Vertex Makes Another Acquisition

An $8.9 million purchase of an Alida based company by Vertex Resource Group. It was announced last week Vertex had purchased Three Star Trucking, an environmental service company that provides fluid hauling, pressure trucks, hot oilers and combo vac services in Western Canada.

Deon Walsh is Vertex’s Vice-President of Environmental Services. He explained the purchase was a good fit.

“We felt it would a be a great geographical and strategic move for us to acquire Three Star Trucking to add into our current geographical footprint and service offering.”

The management team in place at Three Star is expected to stay on, and Walsh stated he is not anticipating any layoffs as a result.

“For us, we truly believe you need to keep the employees and management teams to have success when you do acquisitions,” Walsh added.

This is the fifth acquisition in Western Canada by Vertex this year. The total purchase consists of 2.6 million common shares being issued at $1.00 per share, $4.4 million in cash and $1.9 million in non-interest bearing promissory notes over two years. Vertex also assumed $10.2 million in long-term debt offset by a positive working capital of $6.3 million.

Sale of Canadian refinery falls through as owners clash over price: sources

(Reuters) - The sale of a remote Canadian refinery has been scuttled as two former oil traders running the company locked horns over the value of the plant, according to three people familiar with the discussions.

The partners, former traders Neal Shear and Kaushik Amin, sought to sell the 130,000 barrel-per-day refinery in Come By Chance, Newfoundland last year to privately held Canadian refiner Irving Oil, which was seen as the leading bidder.

The deal fell apart in recent months and is unlikely to be rekindled because Shear and Amin are at odds over the sale price, according to three people familiar with the firm, who spoke on condition of anonymity as the events were private.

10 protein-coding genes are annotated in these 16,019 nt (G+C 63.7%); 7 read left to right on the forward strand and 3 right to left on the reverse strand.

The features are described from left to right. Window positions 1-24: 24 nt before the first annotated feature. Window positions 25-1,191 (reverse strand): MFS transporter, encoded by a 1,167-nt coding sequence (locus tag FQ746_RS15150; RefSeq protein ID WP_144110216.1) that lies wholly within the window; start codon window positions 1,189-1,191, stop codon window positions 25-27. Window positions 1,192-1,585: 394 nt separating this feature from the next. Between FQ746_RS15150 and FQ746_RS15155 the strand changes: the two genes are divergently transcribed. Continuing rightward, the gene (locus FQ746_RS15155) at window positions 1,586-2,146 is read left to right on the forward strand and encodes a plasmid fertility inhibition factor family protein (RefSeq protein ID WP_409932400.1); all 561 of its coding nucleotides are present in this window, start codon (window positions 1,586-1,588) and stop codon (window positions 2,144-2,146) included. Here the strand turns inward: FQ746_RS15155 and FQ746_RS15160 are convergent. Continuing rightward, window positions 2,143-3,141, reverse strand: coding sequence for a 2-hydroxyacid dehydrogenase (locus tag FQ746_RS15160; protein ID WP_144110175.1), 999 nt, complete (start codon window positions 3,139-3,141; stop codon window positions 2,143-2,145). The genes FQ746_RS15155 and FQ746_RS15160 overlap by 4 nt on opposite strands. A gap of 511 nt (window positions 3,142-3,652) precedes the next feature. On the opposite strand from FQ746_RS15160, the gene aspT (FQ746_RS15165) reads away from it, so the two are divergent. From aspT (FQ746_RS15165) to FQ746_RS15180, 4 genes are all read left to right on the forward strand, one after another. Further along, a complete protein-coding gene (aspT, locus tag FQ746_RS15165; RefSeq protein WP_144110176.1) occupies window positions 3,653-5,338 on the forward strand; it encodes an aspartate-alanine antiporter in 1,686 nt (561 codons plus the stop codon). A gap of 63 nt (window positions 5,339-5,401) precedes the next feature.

Shear was ready to sell to Irving for an undisclosed value that two of the people said was about C$250 million ($191 million). Amin, however, was pushing for a C$400 million price tag, according to the people. Shear’s name has since been removed from the firm’s website, and talks with Irving have been put on hold. There are no longer any immediate plans to try to sell the plant, the people said.

Gloria Warren-Slade, communications manager for the Come By Chance refinery, did not respond to a request for comment.

Irving Oil did not respond to requests for comment.

The refinery’s value has fluctuated widely over the last 12 years. It was sold for C$1.6 billion ($1.2 billion) in 2006 and re-sold for C$930 million three years later, but the two bought it in 2014 for just C$97 million due to a slump in world oil prices.

Having paid less than any other buyer of the plant, Amin and Shear wanted to use Come By Chance as a linchpin for later purchases of other fuel shipping infrastructure globally, or to sell quickly at a profit.


Come By Chance’s value for suitors is hampered by its isolated locale, reducing its access to cheap domestic crude that has boosted margins for Gulf Coast or Midwest refiners, and because it lacks the processing scale of larger refineries.

The refinery’s relative proximity to Europe and shorter shipping time to eastern ports in Latin America is an advantage, but it has still been hurt by slimmer margins than other North American refiners.



Canadian dollar hovers near three-week high as oil prices rise

TORONTO (Reuters) - The Canadian dollar steadied against its U.S. counterpart on Wednesday while holding near its strongest level in nearly three weeks, as oil prices rose and investors braced for a potential interest rate hike next week from the Bank of Canada.At 3 p.m. EDT (1900 GMT), the Canadian dollar CAD=D4 was trading nearly unchanged at C$1.3142 to the greenback, or 76.09 U.S. cents.

The price of oil, one of Canada’s major exports, was driven higher by a threat to supply from an Iranian commander and a drop in U.S. crude inventories for a second week in a row.

U.S. crude oil futures CLc1 rose 0.3 percent to $74.33 a barrel.

 “Right now we have many problems on the oil supply side ... and we may see high prices for a few more months,” said Hendrix Vachon, senior economist at Desjardins.

The higher price of oil and an expectation in the market that the Bank of Canada will raise interest rates next week have boosted the loonie, Vachon said.

Money markets see about a 70 percent chance of a rate increase at the July 11 announcement.

Expectations have been raised by hawkish comments last week by Bank of Canada Governor Stephen Poloz and recent domestic data that showed business optimism and stronger-than-expected growth in Canada’s economy.